Bashers Basics – Race Weekend
I know BigSquid RC is all about Bashing, but when a chance to go to a two day race event came up, I couldn’t resist. I will be taking you all along for the ride, from packing and prepping, to the driver stand, and beyond.
We start the night before, as I pack up my tools and pit gear. We start with the large stuff, a pit matt (very important if you want to keep all of your stuff from sliding). Next cleaning supplies, (rags, clean cloths, cleaning formula). Then we can start on tools, hex kit, and a few sets of pliers is always a good place to start, but don’t forget to also pack some larger tools, (a hammer, dremel, and soldering station are always good things to bring). If you are tight on room you may need to leave some stuff behind, but if you can spare the space, it is always good to bring everything.
Next I gather all my spare parts, from hardware, to plastics, I personally like to bring at least two sets of everything if I can afford the space. I finally pack in my two cars that I will be racing this weekend, making sure they are packed securely and safely. I then make sure that I have gotten everything that I need, (usually I have forgotten one or two things), before packing it all into my car. Depending on what kind of track you are going to, and what facilities they have, you may want to bring your own pit table, chair, and lamp if necessary.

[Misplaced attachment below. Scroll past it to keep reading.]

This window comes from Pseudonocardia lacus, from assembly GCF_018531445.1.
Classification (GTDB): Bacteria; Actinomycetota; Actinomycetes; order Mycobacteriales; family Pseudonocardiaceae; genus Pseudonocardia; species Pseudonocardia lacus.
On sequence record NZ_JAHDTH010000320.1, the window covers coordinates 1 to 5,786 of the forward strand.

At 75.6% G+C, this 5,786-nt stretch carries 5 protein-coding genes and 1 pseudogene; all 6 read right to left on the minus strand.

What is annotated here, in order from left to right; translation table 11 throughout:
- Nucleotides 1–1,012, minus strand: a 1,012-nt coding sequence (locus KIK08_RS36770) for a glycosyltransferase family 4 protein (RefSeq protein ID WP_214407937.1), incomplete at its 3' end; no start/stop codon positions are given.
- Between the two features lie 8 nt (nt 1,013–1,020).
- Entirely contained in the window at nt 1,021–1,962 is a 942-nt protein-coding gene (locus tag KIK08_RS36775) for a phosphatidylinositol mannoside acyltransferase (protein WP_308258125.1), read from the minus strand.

The next day I set off at around 8:00 AM to get to the track early enough to sign in and get some practice laps done before the drivers meeting at 9:30 AM. The cars I am bringing are not as competitive as some of the other drivers this weekend, so I do not have much hope of placing high, but the experience is more than worth the cost of participating. Soon after the drivers meeting the qualifying heats start. Since this race is a two day event, the first day is reserved for only qualifying rounds, and I have three rounds per car for both the classes that I am running for a total of 6 rounds. This equates to a slightly hectic day (between racing, charging, repairing and tuning, and marshalling), but it was a lot of fun. I want to thank all of the people that helped me repair and dial my car over the weekend, it really pays tribute to the community that RC really is.
I placed relatively low for my mains, being in the C and D mains for my buggy and truggy classes respectively, but this wasn’t discouraging since this was my first weekend racing two classes, and didn’t have as much time for tuning and practice as I had previously done.
Now onto day two, I was back at the track early for a bit more practice before the mains started, as I hoped to improve my track time. I had a few technical difficulties early on, with a servo stripping out on me, and some glitching troubles keeping me from climbing higher in the mains. I aim to have this fixed for next race, but for the race, I was down to a slower spare servo.
I finished low, and unfortunately didn’t win any of the grand prized (over $1,000 of prized were given out on race day). However I didn’t feel discouraged, I made lots of new relationships and I furthered my skills greatly. After a race weekend it is always a good idea to do routine maintenance to make sure that no parts have started to crack, nothing is worn out, and no screws are loose. Depending on what your track conditions are, you may want to also diligently wash and clean your car. That is for another day though. However for now, happy racing!